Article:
Eagle Ford Shale Boom Further Adds Jobs as Energy Business Expands

jobs at oil and gas businessPreviously, we have read in the news that the Eagle Ford Shale has created an instant job boom in Texas. So, we now know that oil and gas jobs are abundant in Texas. And here is more good news to jobseekers. The jobs keep adding in South Texas, and the numbers just soar on and on. The Eagle Ford Shale has reported that the Texas-based driller, Pioneer Natural Resources alone has hired 400 people in the South Texas areas in the last two years. (Read full story.) So what else do we want to know about these great opportunities?

More good news for jobs

Energy business as U.S.’ emerging job creator

The reports say that about 54,000 new jobs are expected to open in the Eagle Ford Shale by 2021, and only 15% of these will require college degrees. Those with direct experience in the energy industry will only comprise 10% of the job requirements.

Wltx.com reports: “Of all the places that America’s new jobs are, the emerging energy business, directly or indirectly, might be responsible for more of them than almost anything else.

Since 2002, the exploration of natural gas deposits embedded in shale, followed by oil drilling that began in earnest late in the decade, has created more than 1 million jobs, says Moody’s Analytics economist Chris Lafakis. That’s out of 2.7 million the whole country created.”

Handsome pays in oil and gas extraction business

This is a very attractive opportunity. Entrants to the U.S. labor force have huge prospects at looking into this area. According to wltx.com:

“Jobs directly in the oil and gas extraction business pay an average of just under 150,000 a year, Lafakis says — almost exactly three times the national average.”

Opportunities! Opportunities! And more opportunities!

Despite fears over job losses, the energy industry opens doors for many career opportunities. Those working directly in the industry have already accounted tens of thousands.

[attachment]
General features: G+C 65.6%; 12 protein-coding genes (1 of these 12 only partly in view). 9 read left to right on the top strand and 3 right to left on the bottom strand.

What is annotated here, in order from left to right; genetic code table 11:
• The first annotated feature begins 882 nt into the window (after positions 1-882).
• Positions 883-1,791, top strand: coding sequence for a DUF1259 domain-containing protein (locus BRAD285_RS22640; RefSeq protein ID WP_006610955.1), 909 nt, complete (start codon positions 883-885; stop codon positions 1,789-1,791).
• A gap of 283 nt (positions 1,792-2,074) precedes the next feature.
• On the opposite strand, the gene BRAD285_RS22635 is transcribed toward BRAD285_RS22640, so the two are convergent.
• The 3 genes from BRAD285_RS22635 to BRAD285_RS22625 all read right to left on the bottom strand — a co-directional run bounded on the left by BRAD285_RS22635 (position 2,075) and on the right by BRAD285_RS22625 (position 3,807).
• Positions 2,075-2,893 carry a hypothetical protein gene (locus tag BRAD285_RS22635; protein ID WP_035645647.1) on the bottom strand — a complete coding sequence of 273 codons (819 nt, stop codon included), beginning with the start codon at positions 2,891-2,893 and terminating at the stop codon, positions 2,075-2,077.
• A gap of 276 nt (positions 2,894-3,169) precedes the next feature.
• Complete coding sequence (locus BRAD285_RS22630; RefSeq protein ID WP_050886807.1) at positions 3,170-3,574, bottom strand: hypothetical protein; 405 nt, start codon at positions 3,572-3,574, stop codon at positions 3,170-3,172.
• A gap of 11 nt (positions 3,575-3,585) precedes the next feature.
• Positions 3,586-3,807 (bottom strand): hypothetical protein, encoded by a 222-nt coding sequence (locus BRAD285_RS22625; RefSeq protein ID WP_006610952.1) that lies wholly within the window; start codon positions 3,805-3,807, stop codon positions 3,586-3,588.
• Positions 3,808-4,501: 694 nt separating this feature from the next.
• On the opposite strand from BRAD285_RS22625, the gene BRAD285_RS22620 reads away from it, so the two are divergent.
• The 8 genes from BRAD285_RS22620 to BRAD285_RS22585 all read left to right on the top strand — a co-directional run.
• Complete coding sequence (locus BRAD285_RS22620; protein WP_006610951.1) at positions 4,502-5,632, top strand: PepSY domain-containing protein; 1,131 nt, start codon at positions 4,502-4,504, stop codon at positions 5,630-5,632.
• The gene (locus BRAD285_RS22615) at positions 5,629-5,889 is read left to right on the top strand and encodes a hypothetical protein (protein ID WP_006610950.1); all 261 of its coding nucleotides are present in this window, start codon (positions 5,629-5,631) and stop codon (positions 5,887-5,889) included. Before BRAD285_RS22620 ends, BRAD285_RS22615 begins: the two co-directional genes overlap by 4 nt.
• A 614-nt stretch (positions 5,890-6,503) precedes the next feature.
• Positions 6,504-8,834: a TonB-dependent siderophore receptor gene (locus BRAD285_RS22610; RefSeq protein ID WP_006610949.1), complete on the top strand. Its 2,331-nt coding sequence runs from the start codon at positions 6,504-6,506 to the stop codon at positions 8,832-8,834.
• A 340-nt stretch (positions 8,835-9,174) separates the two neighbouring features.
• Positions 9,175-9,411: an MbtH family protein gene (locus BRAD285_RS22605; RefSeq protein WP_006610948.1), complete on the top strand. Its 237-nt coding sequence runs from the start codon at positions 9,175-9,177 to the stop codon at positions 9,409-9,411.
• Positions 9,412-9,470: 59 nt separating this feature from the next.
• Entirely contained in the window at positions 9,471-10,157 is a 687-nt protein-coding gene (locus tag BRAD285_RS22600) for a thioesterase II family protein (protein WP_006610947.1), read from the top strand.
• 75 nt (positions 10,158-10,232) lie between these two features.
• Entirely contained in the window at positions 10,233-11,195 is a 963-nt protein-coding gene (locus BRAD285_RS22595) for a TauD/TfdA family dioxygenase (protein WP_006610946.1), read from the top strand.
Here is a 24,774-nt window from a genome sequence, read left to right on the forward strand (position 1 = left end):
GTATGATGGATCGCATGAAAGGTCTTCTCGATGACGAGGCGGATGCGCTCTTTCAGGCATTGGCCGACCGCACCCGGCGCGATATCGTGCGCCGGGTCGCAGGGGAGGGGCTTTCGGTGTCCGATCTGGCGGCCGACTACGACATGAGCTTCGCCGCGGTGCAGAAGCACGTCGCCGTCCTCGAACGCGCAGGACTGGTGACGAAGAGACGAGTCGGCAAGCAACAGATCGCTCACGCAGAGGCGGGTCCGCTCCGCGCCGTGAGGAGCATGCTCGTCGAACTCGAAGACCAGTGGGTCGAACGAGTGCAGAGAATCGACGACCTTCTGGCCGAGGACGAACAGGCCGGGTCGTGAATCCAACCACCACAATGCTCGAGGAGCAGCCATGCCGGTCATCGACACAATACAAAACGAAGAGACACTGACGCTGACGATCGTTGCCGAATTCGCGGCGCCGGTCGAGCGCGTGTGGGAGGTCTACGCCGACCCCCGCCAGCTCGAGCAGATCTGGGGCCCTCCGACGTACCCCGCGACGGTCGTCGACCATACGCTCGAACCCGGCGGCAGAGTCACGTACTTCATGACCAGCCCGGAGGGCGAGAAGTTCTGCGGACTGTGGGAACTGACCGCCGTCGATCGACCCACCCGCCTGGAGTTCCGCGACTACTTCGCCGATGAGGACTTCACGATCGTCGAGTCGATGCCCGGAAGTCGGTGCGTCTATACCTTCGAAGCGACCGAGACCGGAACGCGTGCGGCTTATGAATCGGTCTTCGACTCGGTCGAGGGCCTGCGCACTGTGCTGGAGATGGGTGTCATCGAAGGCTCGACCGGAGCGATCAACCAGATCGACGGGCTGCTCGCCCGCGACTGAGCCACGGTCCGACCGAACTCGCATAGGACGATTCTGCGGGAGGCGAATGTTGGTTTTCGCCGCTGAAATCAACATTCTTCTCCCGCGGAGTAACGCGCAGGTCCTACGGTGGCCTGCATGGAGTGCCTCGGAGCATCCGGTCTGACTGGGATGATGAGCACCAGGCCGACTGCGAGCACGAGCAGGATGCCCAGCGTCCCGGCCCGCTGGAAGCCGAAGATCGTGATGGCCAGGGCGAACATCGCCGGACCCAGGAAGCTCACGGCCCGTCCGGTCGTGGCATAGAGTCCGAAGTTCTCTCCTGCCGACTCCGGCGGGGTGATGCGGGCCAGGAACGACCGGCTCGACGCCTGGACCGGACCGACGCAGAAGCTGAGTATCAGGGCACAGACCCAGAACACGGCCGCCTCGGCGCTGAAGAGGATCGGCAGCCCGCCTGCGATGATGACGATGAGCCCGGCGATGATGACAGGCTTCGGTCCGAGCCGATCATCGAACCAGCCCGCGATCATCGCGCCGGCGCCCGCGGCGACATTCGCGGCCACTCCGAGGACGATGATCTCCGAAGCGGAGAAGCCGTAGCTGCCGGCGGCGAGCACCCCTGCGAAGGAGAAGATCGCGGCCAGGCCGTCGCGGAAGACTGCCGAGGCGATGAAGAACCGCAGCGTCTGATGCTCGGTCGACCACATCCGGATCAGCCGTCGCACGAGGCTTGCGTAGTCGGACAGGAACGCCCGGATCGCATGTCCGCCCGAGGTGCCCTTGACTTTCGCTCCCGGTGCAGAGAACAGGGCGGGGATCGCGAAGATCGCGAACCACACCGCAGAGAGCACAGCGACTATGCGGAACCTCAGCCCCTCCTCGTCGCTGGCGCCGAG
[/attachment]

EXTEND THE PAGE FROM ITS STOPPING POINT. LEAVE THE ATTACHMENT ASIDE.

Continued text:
“Just counting positions directly in the energy industry, the shale boom has accounted for as many as 33,000 new U.S. jobs this year, according to Bright Labs, a San Francisco start-up, whose website provides job-hunt data and tips.

More than 3,500 are in metropolitan Houston, Bright says. But the job expansion stretches through cities of all sizes. Oklahoma City’s 400 jobs are near the top of the list, Bright says. Denver, Pittsburgh, and Williston, N.D. — all near newly exploitable oil and gas deposits — are also seeing big changes from shale for shale-related jobs.

The most plentiful jobs — at least, of those that end up being advertised online — seem to be in engineering. Six of the top eight most-filled new jobs in the industry are for some kind of engineer, says Bright senior data scientist Jacob Bollinger.”

Factors for job booms

Shale jobs are not necessarily those that involve direct activities of the business. The nature of the business itself demands huge support, which translates into other jobs. Researchers say that the complicated infrastructure and supply chain of the energy business are critical factors.  Wltx.com puts it:

“”While oil and gas deposits are concentrated in a handful of places, more than 30 states saw oil and gas support employment, including suppliers and service companies that work with energy companies, rise at least 50% in the past decade,” Moody’s says.

“Because new rigs have to be built, and oil and gas have to be moved to market either via newly built pipelines or by truck and rail, new jobs abound at both drilling companies and their suppliers,” says Tom Tunstall, research director for the Institute for Economic Development at the University of Texas San Antonio. It has closely studied the development of the Eagle Ford shale field that spans more than a dozen counties in South Texas.”

The U.S. energy production is a huge area that offers bright future for employment prospects. Thus, the Eagle Ford Shale is a more than a blessing to many of the residents in South Texas.

Do you agree that the energy industry can sufficiently address the unemployment problem in the U.S.? Write your thoughts in the comments below.

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